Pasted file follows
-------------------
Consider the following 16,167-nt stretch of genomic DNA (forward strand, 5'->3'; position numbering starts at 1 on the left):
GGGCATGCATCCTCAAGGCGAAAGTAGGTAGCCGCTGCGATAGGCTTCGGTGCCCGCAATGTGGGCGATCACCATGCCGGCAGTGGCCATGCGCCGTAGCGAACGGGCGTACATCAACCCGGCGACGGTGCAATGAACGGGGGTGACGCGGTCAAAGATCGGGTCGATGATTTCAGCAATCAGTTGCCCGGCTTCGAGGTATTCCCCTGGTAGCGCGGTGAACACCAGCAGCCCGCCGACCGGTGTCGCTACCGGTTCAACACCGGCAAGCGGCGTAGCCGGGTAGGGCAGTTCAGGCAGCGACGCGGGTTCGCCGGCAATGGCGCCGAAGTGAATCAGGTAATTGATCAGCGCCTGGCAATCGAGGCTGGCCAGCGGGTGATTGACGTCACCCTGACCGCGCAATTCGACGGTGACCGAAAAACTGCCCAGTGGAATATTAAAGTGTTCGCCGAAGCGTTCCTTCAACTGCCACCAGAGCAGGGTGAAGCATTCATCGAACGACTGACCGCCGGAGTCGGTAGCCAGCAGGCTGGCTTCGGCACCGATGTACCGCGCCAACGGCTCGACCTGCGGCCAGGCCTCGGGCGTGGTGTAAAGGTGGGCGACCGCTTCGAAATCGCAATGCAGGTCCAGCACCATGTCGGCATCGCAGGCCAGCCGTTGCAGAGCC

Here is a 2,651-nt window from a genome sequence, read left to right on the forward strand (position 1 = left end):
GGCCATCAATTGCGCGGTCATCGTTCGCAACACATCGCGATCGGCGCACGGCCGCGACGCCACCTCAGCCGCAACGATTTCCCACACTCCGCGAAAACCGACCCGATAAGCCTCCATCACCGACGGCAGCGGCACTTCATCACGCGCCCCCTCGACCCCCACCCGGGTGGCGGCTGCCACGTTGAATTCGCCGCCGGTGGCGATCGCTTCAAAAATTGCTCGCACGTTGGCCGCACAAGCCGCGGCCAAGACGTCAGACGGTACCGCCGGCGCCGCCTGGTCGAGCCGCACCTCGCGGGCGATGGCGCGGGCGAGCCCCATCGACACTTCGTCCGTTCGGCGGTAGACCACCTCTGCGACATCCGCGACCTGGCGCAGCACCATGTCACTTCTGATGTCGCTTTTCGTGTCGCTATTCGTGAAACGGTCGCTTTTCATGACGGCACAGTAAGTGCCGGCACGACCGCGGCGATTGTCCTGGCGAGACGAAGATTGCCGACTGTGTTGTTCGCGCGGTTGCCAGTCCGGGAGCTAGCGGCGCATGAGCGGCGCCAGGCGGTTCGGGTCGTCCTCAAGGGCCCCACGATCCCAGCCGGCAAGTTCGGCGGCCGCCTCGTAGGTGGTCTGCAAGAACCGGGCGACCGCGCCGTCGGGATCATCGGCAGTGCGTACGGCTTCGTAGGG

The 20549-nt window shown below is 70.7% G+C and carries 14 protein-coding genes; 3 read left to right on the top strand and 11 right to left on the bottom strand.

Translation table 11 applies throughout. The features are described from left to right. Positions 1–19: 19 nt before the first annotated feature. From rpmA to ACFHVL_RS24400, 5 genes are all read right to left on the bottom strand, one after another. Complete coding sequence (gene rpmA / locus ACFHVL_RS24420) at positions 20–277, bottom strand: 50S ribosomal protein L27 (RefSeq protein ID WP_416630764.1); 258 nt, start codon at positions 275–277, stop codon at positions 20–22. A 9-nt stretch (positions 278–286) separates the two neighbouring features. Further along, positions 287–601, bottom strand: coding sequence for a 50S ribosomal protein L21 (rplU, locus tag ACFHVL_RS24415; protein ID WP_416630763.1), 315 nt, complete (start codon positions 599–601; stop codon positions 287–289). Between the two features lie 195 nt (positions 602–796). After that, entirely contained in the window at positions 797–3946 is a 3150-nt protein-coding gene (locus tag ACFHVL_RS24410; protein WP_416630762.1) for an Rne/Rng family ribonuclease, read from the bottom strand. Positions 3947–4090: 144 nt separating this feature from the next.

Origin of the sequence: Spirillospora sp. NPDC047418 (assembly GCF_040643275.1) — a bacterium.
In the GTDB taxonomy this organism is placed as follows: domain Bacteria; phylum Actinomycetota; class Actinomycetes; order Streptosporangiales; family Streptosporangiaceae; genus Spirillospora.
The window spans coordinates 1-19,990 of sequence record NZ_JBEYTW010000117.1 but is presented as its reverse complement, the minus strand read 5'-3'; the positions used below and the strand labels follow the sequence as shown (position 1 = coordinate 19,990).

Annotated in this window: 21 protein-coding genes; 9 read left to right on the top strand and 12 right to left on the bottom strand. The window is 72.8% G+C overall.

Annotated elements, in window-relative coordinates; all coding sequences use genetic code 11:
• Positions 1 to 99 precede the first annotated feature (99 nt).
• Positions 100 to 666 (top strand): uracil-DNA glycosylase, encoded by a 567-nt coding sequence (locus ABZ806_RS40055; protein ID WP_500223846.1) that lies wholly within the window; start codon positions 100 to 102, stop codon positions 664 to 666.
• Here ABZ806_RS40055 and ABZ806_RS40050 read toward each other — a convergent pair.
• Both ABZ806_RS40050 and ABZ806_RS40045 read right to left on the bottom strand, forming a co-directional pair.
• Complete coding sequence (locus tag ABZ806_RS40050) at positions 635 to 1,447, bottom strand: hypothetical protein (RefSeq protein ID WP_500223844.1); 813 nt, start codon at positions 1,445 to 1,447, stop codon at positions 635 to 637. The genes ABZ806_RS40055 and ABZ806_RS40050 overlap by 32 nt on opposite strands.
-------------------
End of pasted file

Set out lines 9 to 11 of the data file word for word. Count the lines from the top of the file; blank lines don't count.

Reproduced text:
The window spans coordinates 1-19,990 of sequence record NZ_JBEYTW010000117.1 but is presented as its reverse complement, the minus strand read 5'-3'; the positions used below and the strand labels follow the sequence as shown (position 1 = coordinate 19,990).

Annotated in this window: 21 protein-coding genes; 9 read left to right on the top strand and 12 right to left on the bottom strand. The window is 72.8% G+C overall.

Annotated elements, in window-relative coordinates; all coding sequences use genetic code 11: